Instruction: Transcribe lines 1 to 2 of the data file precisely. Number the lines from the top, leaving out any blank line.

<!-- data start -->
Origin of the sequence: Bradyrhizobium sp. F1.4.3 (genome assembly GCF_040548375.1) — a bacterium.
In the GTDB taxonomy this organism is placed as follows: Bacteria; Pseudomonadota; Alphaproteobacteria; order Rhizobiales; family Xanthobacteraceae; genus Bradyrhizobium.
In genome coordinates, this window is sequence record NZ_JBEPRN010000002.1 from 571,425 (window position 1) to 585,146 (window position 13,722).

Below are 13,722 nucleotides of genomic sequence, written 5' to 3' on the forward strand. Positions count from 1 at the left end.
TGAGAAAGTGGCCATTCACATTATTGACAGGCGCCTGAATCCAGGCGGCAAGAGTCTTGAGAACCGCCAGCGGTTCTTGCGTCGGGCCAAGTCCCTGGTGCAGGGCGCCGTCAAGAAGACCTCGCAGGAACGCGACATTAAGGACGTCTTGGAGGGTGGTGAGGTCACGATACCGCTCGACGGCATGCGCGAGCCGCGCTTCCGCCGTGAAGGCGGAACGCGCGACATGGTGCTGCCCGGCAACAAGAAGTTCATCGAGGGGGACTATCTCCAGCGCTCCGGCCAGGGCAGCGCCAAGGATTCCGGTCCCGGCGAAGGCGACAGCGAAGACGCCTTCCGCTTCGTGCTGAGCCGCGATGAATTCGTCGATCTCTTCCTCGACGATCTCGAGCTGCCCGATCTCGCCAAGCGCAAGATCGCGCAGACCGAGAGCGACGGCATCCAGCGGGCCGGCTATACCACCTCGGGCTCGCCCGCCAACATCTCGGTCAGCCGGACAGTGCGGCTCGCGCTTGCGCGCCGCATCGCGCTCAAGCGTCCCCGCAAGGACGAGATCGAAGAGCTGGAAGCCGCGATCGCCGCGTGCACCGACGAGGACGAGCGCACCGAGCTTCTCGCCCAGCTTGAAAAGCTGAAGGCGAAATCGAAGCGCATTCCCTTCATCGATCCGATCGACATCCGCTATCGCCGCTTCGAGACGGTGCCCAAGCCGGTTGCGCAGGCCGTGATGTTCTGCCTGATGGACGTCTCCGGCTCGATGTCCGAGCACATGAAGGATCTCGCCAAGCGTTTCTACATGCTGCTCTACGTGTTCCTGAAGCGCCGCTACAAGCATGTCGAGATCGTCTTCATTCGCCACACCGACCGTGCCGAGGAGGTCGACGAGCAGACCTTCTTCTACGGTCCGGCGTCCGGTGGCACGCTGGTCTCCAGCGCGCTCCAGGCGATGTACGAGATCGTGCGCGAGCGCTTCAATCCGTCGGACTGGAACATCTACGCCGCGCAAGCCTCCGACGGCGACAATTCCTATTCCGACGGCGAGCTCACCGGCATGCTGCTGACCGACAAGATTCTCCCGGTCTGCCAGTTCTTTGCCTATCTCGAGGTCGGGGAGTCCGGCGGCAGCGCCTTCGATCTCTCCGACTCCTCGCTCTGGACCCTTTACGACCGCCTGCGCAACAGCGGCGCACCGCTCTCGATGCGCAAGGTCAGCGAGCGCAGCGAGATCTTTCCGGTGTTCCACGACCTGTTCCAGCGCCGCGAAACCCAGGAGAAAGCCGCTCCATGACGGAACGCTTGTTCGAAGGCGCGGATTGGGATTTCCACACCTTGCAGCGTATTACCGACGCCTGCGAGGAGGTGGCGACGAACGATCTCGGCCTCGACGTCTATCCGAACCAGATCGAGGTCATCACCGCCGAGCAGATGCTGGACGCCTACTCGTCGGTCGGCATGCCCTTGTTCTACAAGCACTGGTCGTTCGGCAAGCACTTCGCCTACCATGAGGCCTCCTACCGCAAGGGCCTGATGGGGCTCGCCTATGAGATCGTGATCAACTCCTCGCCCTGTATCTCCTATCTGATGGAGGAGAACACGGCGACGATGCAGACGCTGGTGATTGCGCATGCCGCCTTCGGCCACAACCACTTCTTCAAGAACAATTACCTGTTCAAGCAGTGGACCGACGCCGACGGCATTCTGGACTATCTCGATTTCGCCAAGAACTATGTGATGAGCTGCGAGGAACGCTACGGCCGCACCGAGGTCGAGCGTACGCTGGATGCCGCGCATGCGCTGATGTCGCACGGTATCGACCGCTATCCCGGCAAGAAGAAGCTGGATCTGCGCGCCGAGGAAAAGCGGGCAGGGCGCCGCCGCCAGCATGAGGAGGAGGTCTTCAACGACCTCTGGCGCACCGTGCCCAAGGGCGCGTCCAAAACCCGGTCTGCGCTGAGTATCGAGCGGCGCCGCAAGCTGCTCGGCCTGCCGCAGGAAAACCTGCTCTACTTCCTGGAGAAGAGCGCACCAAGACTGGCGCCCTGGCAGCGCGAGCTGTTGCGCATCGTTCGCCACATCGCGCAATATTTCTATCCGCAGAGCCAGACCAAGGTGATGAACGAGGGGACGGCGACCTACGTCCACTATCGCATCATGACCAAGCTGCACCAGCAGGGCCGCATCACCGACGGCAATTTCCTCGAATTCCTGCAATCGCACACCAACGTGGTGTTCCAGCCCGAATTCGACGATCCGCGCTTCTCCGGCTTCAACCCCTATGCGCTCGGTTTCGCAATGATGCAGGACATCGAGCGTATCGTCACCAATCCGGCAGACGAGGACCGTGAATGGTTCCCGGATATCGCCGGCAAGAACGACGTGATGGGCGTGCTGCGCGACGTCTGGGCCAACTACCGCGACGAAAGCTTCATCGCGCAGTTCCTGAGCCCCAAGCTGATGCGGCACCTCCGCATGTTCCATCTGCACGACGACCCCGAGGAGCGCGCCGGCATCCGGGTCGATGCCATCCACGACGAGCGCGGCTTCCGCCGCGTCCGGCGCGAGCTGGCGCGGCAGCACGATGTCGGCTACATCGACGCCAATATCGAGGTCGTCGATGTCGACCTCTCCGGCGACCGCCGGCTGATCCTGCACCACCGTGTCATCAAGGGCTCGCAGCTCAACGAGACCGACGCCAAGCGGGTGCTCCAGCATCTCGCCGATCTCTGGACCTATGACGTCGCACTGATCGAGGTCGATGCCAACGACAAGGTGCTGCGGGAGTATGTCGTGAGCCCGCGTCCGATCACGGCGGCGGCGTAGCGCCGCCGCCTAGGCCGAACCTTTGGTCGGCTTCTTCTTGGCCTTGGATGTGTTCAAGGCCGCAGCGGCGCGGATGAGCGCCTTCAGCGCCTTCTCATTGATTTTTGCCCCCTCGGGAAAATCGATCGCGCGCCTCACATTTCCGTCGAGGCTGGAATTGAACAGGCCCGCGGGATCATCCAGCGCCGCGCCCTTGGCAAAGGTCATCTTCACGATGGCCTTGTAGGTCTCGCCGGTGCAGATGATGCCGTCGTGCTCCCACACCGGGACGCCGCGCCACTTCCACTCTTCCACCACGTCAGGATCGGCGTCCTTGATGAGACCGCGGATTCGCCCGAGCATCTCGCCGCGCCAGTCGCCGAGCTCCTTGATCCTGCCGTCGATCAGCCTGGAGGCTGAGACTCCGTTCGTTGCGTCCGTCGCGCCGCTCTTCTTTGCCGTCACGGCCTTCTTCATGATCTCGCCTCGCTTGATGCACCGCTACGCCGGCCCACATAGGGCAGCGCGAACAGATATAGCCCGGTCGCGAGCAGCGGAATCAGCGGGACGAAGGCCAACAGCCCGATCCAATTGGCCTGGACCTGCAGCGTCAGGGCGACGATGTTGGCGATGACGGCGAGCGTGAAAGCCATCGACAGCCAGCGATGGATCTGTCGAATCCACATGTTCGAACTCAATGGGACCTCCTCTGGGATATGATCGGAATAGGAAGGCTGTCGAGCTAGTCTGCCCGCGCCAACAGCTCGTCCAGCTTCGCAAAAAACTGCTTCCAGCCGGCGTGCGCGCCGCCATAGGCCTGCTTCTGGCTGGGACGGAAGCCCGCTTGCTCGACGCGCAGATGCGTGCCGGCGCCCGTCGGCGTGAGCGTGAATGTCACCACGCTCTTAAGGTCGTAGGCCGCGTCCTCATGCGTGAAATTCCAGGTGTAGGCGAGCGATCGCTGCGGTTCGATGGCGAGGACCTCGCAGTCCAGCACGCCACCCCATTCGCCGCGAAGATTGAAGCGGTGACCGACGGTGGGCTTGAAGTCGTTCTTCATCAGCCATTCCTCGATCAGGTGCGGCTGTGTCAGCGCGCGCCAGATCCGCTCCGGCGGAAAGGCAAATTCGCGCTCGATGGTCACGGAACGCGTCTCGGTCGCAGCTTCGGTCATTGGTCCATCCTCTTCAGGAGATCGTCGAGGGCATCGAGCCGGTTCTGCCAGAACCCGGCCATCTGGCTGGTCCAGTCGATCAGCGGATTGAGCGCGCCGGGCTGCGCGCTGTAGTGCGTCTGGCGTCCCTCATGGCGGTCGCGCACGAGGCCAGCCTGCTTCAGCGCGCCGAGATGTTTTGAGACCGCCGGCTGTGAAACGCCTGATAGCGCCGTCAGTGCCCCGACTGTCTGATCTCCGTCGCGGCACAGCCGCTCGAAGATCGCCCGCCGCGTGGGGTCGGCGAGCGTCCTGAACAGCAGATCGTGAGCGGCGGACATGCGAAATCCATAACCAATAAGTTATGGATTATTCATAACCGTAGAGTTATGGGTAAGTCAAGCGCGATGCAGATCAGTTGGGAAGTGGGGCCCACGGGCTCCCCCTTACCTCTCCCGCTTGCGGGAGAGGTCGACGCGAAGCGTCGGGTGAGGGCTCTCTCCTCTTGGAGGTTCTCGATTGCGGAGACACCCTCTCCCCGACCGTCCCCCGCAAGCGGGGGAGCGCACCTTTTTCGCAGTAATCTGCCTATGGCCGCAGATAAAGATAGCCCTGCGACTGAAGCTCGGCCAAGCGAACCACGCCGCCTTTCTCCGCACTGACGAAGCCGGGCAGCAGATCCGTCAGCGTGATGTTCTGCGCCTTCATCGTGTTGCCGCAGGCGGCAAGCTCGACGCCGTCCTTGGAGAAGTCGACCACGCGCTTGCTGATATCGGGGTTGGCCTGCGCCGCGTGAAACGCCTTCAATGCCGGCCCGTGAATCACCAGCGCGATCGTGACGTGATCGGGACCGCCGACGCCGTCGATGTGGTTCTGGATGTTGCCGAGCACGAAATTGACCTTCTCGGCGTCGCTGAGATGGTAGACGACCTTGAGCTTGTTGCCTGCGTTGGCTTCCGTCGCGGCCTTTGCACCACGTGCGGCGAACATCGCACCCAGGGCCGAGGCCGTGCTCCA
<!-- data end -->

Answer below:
Origin of the sequence: Bradyrhizobium sp. F1.4.3 (genome assembly GCF_040548375.1) — a bacterium.
In the GTDB taxonomy this organism is placed as follows: Bacteria; Pseudomonadota; Alphaproteobacteria; order Rhizobiales; family Xanthobacteraceae; genus Bradyrhizobium.